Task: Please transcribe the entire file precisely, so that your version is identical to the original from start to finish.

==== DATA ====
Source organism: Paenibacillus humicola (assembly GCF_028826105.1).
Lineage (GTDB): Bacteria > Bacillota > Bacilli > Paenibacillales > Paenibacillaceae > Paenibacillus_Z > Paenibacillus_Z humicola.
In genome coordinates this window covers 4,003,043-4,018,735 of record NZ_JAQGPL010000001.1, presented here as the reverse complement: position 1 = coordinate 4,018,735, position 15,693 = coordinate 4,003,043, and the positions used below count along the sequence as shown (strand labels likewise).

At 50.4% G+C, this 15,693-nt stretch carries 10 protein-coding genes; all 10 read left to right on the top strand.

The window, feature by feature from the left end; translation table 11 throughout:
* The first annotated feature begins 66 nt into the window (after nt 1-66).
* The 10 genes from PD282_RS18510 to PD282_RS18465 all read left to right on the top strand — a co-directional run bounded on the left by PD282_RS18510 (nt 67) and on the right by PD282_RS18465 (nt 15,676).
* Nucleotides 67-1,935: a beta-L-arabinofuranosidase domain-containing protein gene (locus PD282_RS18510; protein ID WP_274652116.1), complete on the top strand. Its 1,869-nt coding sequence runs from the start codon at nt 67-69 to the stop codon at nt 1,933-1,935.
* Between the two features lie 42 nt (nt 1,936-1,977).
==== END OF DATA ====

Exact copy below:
Source organism: Paenibacillus humicola (assembly GCF_028826105.1).
Lineage (GTDB): Bacteria > Bacillota > Bacilli > Paenibacillales > Paenibacillaceae > Paenibacillus_Z > Paenibacillus_Z humicola.
In genome coordinates this window covers 4,003,043-4,018,735 of record NZ_JAQGPL010000001.1, presented here as the reverse complement: position 1 = coordinate 4,018,735, position 15,693 = coordinate 4,003,043, and the positions used below count along the sequence as shown (strand labels likewise).

At 50.4% G+C, this 15,693-nt stretch carries 10 protein-coding genes; all 10 read left to right on the top strand.

The window, feature by feature from the left end; translation table 11 throughout:
* The first annotated feature begins 66 nt into the window (after nt 1-66).
* The 10 genes from PD282_RS18510 to PD282_RS18465 all read left to right on the top strand — a co-directional run bounded on the left by PD282_RS18510 (nt 67) and on the right by PD282_RS18465 (nt 15,676).
* Nucleotides 67-1,935: a beta-L-arabinofuranosidase domain-containing protein gene (locus PD282_RS18510; protein ID WP_274652116.1), complete on the top strand. Its 1,869-nt coding sequence runs from the start codon at nt 67-69 to the stop codon at nt 1,933-1,935.
* Between the two features lie 42 nt (nt 1,936-1,977).